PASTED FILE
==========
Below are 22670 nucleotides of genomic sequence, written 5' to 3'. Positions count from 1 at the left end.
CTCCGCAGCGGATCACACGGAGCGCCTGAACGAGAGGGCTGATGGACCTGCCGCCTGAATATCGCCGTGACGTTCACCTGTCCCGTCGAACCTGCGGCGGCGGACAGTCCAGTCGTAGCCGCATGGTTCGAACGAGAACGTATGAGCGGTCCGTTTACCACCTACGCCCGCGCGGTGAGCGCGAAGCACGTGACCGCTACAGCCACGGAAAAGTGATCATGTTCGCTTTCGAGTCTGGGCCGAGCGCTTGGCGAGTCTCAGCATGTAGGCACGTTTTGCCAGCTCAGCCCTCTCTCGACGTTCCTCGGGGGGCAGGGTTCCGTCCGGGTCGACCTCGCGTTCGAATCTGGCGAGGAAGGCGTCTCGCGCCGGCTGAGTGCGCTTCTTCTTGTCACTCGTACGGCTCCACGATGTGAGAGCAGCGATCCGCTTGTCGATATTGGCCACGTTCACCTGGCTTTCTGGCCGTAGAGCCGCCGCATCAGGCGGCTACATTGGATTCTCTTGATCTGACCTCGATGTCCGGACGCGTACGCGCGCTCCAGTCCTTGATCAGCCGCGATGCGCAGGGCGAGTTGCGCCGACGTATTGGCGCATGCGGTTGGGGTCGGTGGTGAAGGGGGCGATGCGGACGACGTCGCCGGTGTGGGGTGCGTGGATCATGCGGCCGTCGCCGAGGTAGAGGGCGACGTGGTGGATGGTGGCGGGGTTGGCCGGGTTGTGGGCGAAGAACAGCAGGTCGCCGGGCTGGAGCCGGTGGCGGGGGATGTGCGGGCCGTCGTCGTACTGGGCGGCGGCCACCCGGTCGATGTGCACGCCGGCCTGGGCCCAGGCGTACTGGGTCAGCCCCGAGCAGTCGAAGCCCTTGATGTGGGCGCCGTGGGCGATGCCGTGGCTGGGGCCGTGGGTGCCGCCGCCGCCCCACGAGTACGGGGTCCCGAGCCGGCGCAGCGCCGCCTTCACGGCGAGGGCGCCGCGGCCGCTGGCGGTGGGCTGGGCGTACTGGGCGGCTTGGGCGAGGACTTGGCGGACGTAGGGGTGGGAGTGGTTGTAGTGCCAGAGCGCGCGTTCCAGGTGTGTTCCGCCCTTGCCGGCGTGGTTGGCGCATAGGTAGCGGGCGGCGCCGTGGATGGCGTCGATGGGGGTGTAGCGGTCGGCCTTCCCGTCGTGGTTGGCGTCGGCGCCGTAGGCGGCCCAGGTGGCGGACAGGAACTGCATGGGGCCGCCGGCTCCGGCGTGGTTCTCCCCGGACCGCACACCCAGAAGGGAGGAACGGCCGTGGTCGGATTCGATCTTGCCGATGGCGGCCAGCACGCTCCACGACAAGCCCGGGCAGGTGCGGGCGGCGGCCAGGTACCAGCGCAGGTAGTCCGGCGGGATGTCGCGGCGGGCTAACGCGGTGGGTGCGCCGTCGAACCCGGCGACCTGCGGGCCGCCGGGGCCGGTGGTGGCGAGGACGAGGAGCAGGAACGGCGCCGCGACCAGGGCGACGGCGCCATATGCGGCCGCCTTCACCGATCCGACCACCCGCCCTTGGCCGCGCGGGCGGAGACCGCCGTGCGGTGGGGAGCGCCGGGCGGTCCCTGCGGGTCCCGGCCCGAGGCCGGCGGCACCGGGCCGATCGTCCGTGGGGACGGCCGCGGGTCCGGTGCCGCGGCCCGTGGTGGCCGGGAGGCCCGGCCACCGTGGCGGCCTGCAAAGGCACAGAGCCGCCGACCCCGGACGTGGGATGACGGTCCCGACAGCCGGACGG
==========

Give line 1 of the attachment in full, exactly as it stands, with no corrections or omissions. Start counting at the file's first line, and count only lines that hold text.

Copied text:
Below are 22670 nucleotides of genomic sequence, written 5' to 3'. Positions count from 1 at the left end.